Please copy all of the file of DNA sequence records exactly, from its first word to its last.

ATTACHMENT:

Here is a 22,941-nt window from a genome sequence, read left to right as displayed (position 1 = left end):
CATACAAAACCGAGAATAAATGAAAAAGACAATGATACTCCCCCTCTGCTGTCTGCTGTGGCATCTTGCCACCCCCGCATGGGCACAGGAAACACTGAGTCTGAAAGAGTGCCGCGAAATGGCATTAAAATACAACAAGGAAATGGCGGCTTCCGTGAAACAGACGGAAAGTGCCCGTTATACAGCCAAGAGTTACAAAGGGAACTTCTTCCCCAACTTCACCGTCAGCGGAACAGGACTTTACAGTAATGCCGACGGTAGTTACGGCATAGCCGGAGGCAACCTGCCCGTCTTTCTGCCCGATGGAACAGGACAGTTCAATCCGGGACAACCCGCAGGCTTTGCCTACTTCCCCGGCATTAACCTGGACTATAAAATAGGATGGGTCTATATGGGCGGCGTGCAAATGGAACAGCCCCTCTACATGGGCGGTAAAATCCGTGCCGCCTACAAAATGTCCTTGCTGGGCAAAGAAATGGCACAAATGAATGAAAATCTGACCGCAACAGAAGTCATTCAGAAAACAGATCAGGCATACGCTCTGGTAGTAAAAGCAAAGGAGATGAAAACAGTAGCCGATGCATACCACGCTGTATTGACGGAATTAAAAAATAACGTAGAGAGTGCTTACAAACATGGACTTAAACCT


Here is a 22,941-nt window from a genome sequence, read left to right as displayed (position 1 = left end):
CATACAAAACCGAGAATAAATGAAAAAGACAATGATACTCCCCCTCTGCTGTCTGCTGTGGCATCTTGCCACCCCCGCATGGGCACAGGAAACACTGAGTCTGAAAGAGTGCCGCGAAATGGCATTAAAATACAACAAGGAAATGGCGGCTTCCGTGAAACAGACGGAAAGTGCCCGTTATACAGCCAAGAGTTACAAAGGGAACTTCTTCCCCAACTTCACCGTCAGCGGAACAGGACTTTACAGTAATGCCGACGGTAGTTACGGCATAGCCGGAGGCAACCTGCCCGTCTTTCTGCCCGATGGAACAGGACAGTTCAATCCGGGACAACCCGCAGGCTTTGCCTACTTCCCCGGCATTAACCTGGACTATAAAATAGGATGGGTCTATATGGGCGGCGTGCAAATGGAACAGCCCCTCTACATGGGCGGTAAAATCCGTGCCGCCTACAAAATGTCCTTGCTGGGCAAAGAAATGGCACAAATGAATGAAAATCTGACCGCAACAGAAGTCATTCAGAAAACAGATCAGGCATACGCTCTGGTAGTAAAAGCAAAGGAGATGAAAACAGTAGCCGATGCATACCACGCTGTATTGACGGAATTAAAAAATAACGTAGAGAGTGCTTACAAACATGGACTTAAACCT